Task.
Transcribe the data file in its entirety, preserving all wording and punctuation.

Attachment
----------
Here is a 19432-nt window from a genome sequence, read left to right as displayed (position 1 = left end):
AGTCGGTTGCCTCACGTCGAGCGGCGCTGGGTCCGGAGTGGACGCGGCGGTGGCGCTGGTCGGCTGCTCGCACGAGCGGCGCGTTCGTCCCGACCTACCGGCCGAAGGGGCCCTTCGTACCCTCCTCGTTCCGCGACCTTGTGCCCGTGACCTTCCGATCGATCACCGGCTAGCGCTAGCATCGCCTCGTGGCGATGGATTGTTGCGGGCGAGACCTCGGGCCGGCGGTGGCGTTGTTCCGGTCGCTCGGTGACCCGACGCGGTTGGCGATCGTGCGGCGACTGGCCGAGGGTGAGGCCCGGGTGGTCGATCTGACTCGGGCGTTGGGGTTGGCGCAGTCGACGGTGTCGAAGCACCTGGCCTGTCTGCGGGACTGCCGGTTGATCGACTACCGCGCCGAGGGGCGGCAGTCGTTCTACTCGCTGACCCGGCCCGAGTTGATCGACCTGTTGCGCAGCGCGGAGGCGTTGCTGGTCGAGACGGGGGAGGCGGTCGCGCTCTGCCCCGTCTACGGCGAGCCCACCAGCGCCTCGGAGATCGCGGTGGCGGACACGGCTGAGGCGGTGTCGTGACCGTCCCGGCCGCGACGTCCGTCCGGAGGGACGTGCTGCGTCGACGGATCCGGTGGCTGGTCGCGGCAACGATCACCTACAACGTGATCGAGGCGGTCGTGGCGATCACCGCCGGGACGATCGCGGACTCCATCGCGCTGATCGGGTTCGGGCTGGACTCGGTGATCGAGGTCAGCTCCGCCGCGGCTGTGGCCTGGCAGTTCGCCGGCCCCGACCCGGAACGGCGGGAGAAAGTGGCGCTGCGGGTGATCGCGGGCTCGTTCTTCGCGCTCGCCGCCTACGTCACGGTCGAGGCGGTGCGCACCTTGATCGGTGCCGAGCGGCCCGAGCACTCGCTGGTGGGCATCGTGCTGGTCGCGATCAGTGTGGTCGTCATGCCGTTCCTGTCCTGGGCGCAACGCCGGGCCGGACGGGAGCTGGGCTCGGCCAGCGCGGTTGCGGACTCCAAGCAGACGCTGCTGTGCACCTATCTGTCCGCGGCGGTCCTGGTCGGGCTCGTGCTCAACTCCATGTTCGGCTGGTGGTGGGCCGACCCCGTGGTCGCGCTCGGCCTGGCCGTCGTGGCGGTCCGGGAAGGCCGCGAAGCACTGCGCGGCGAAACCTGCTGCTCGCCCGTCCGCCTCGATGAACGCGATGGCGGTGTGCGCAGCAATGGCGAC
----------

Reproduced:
Here is a 19432-nt window from a genome sequence, read left to right as displayed (position 1 = left end):
AGTCGGTTGCCTCACGTCGAGCGGCGCTGGGTCCGGAGTGGACGCGGCGGTGGCGCTGGTCGGCTGCTCGCACGAGCGGCGCGTTCGTCCCGACCTACCGGCCGAAGGGGCCCTTCGTACCCTCCTCGTTCCGCGACCTTGTGCCCGTGACCTTCCGATCGATCACCGGCTAGCGCTAGCATCGCCTCGTGGCGATGGATTGTTGCGGGCGAGACCTCGGGCCGGCGGTGGCGTTGTTCCGGTCGCTCGGTGACCCGACGCGGTTGGCGATCGTGCGGCGACTGGCCGAGGGTGAGGCCCGGGTGGTCGATCTGACTCGGGCGTTGGGGTTGGCGCAGTCGACGGTGTCGAAGCACCTGGCCTGTCTGCGGGACTGCCGGTTGATCGACTACCGCGCCGAGGGGCGGCAGTCGTTCTACTCGCTGACCCGGCCCGAGTTGATCGACCTGTTGCGCAGCGCGGAGGCGTTGCTGGTCGAGACGGGGGAGGCGGTCGCGCTCTGCCCCGTCTACGGCGAGCCCACCAGCGCCTCGGAGATCGCGGTGGCGGACACGGCTGAGGCGGTGTCGTGACCGTCCCGGCCGCGACGTCCGTCCGGAGGGACGTGCTGCGTCGACGGATCCGGTGGCTGGTCGCGGCAACGATCACCTACAACGTGATCGAGGCGGTCGTGGCGATCACCGCCGGGACGATCGCGGACTCCATCGCGCTGATCGGGTTCGGGCTGGACTCGGTGATCGAGGTCAGCTCCGCCGCGGCTGTGGCCTGGCAGTTCGCCGGCCCCGACCCGGAACGGCGGGAGAAAGTGGCGCTGCGGGTGATCGCGGGCTCGTTCTTCGCGCTCGCCGCCTACGTCACGGTCGAGGCGGTGCGCACCTTGATCGGTGCCGAGCGGCCCGAGCACTCGCTGGTGGGCATCGTGCTGGTCGCGATCAGTGTGGTCGTCATGCCGTTCCTGTCCTGGGCGCAACGCCGGGCCGGACGGGAGCTGGGCTCGGCCAGCGCGGTTGCGGACTCCAAGCAGACGCTGCTGTGCACCTATCTGTCCGCGGCGGTCCTGGTCGGGCTCGTGCTCAACTCCATGTTCGGCTGGTGGTGGGCCGACCCCGTGGTCGCGCTCGGCCTGGCCGTCGTGGCGGTCCGGGAAGGCCGCGAAGCACTGCGCGGCGAAACCTGCTGCTCGCCCGTCCGCCTCGATGAACGCGATGGCGGTGTGCGCAGCAATGGCGAC